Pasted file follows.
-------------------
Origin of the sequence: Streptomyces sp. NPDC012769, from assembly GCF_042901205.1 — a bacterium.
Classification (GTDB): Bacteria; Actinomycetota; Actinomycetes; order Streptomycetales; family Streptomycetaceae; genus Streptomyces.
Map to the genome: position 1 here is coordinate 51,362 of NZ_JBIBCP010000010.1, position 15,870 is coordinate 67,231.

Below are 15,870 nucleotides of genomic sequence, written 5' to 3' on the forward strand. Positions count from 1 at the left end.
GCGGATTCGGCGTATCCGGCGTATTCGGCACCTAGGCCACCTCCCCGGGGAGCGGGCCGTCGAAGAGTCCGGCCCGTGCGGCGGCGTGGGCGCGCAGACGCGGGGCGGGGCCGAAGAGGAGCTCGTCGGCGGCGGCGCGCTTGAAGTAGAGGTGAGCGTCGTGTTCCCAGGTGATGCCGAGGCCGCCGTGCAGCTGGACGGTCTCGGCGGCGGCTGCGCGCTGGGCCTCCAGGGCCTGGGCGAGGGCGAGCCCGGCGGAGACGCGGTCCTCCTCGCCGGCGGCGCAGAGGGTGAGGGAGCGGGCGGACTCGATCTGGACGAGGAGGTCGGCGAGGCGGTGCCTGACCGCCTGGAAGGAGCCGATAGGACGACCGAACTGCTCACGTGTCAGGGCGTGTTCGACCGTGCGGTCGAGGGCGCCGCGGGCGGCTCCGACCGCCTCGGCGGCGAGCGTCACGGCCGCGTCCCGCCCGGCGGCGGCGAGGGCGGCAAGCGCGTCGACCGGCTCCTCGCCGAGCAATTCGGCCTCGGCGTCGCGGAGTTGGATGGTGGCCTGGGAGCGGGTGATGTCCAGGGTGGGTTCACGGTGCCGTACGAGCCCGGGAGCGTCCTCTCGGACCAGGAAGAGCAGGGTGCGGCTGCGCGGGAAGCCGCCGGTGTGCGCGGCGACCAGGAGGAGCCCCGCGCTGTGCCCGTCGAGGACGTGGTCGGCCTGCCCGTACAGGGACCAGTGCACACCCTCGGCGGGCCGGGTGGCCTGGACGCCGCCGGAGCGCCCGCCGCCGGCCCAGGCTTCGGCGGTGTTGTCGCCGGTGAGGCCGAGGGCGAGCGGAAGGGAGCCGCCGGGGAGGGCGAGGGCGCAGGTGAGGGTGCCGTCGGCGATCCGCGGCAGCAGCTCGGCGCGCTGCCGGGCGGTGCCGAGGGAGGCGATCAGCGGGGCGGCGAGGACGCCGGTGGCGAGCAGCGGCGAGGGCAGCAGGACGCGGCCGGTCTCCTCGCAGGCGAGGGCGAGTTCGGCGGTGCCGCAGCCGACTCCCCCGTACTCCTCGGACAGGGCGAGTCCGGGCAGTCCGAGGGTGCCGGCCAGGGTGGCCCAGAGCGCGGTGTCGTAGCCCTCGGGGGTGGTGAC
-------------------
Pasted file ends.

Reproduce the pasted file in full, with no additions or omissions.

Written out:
Origin of the sequence: Streptomyces sp. NPDC012769, from assembly GCF_042901205.1 — a bacterium.
Classification (GTDB): Bacteria; Actinomycetota; Actinomycetes; order Streptomycetales; family Streptomycetaceae; genus Streptomyces.
Map to the genome: position 1 here is coordinate 51,362 of NZ_JBIBCP010000010.1, position 15,870 is coordinate 67,231.

Below are 15,870 nucleotides of genomic sequence, written 5' to 3' on the forward strand. Positions count from 1 at the left end.
GCGGATTCGGCGTATCCGGCGTATTCGGCACCTAGGCCACCTCCCCGGGGAGCGGGCCGTCGAAGAGTCCGGCCCGTGCGGCGGCGTGGGCGCGCAGACGCGGGGCGGGGCCGAAGAGGAGCTCGTCGGCGGCGGCGCGCTTGAAGTAGAGGTGAGCGTCGTGTTCCCAGGTGATGCCGAGGCCGCCGTGCAGCTGGACGGTCTCGGCGGCGGCTGCGCGCTGGGCCTCCAGGGCCTGGGCGAGGGCGAGCCCGGCGGAGACGCGGTCCTCCTCGCCGGCGGCGCAGAGGGTGAGGGAGCGGGCGGACTCGATCTGGACGAGGAGGTCGGCGAGGCGGTGCCTGACCGCCTGGAAGGAGCCGATAGGACGACCGAACTGCTCACGTGTCAGGGCGTGTTCGACCGTGCGGTCGAGGGCGCCGCGGGCGGCTCCGACCGCCTCGGCGGCGAGCGTCACGGCCGCGTCCCGCCCGGCGGCGGCGAGGGCGGCAAGCGCGTCGACCGGCTCCTCGCCGAGCAATTCGGCCTCGGCGTCGCGGAGTTGGATGGTGGCCTGGGAGCGGGTGATGTCCAGGGTGGGTTCACGGTGCCGTACGAGCCCGGGAGCGTCCTCTCGGACCAGGAAGAGCAGGGTGCGGCTGCGCGGGAAGCCGCCGGTGTGCGCGGCGACCAGGAGGAGCCCCGCGCTGTGCCCGTCGAGGACGTGGTCGGCCTGCCCGTACAGGGACCAGTGCACACCCTCGGCGGGCCGGGTGGCCTGGACGCCGCCGGAGCGCCCGCCGCCGGCCCAGGCTTCGGCGGTGTTGTCGCCGGTGAGGCCGAGGGCGAGCGGAAGGGAGCCGCCGGGGAGGGCGAGGGCGCAGGTGAGGGTGCCGTCGGCGATCCGCGGCAGCAGCTCGGCGCGCTGCCGGGCGGTGCCGAGGGAGGCGATCAGCGGGGCGGCGAGGACGCCGGTGGCGAGCAGCGGCGAGGGCAGCAGGACGCGGCCGGTCTCCTCGCAGGCGAGGGCGAGTTCGGCGGTGCCGCAGCCGACTCCCCCGTACTCCTCGGACAGGGCGAGTCCGGGCAGTCCGAGGGTGCCGGCCAGGGTGGCCCAGAGCGCGGTGTCGTAGCCCTCGGGGGTGGTGAC